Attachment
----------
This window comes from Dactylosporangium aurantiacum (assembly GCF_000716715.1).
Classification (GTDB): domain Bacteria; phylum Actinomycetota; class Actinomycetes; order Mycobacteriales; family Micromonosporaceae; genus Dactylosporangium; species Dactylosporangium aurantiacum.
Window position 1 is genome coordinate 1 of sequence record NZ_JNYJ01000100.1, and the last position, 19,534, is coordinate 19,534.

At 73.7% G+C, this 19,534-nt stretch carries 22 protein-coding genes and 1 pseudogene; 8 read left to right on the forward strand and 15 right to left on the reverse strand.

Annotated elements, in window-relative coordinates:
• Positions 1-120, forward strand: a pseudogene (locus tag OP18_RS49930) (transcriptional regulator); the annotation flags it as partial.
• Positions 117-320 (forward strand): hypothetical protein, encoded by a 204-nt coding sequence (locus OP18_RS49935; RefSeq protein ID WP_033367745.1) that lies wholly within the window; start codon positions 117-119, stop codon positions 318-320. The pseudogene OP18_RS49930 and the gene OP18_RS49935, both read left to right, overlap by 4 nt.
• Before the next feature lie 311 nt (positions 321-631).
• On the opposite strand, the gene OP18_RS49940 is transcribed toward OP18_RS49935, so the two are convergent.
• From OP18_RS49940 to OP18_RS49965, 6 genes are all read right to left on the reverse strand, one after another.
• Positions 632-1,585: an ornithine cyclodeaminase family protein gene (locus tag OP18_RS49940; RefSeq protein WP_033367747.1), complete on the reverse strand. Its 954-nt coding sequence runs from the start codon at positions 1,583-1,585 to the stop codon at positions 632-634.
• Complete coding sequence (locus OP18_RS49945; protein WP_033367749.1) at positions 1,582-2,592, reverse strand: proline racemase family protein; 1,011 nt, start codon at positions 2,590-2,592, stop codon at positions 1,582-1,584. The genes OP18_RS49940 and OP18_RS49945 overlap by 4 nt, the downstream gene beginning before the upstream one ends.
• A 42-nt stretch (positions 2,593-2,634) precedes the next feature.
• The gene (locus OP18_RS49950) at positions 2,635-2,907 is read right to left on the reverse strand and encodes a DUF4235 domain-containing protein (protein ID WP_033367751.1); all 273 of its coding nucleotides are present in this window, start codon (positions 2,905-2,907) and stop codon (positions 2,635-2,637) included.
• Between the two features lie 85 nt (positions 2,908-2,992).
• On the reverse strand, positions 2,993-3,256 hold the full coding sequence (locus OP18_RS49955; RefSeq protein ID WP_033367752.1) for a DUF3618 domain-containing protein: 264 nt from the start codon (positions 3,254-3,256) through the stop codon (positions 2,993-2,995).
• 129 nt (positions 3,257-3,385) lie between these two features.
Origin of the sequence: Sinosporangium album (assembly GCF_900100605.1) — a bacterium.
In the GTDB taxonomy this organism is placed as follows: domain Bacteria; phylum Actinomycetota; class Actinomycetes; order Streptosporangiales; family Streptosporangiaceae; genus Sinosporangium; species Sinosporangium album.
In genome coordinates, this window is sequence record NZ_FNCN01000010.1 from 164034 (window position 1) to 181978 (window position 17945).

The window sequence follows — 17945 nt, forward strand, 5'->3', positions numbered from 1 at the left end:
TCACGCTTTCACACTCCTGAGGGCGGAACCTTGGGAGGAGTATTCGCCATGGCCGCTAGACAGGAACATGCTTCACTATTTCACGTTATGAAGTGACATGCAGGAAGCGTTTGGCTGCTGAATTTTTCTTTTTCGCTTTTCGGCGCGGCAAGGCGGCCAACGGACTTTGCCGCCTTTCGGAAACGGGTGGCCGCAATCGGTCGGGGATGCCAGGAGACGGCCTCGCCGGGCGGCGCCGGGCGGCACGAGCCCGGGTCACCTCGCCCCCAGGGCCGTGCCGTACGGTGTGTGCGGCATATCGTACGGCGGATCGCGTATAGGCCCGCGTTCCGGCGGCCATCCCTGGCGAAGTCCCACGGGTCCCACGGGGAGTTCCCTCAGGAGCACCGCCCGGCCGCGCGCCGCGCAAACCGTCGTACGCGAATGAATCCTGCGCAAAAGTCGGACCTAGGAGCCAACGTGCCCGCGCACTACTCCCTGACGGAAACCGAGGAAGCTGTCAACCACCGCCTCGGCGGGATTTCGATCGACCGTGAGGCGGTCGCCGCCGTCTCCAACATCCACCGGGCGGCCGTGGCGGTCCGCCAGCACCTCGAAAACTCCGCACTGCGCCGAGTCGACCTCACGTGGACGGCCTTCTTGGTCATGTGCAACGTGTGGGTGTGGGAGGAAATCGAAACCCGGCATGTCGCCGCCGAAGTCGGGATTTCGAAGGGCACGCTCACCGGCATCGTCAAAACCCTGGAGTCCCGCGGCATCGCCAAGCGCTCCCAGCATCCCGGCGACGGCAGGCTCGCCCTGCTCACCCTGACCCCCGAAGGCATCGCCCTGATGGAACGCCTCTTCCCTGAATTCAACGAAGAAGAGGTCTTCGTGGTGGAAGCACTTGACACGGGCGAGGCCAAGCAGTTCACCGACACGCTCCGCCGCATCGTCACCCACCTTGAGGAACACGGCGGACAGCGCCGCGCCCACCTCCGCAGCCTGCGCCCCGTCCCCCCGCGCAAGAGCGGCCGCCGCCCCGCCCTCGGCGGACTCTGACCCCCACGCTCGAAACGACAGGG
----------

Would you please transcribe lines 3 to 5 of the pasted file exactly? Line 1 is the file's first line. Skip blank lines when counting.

Window position 1 is genome coordinate 1 of sequence record NZ_JNYJ01000100.1, and the last position, 19,534, is coordinate 19,534.

At 73.7% G+C, this 19,534-nt stretch carries 22 protein-coding genes and 1 pseudogene; 8 read left to right on the forward strand and 15 right to left on the reverse strand.

Annotated elements, in window-relative coordinates: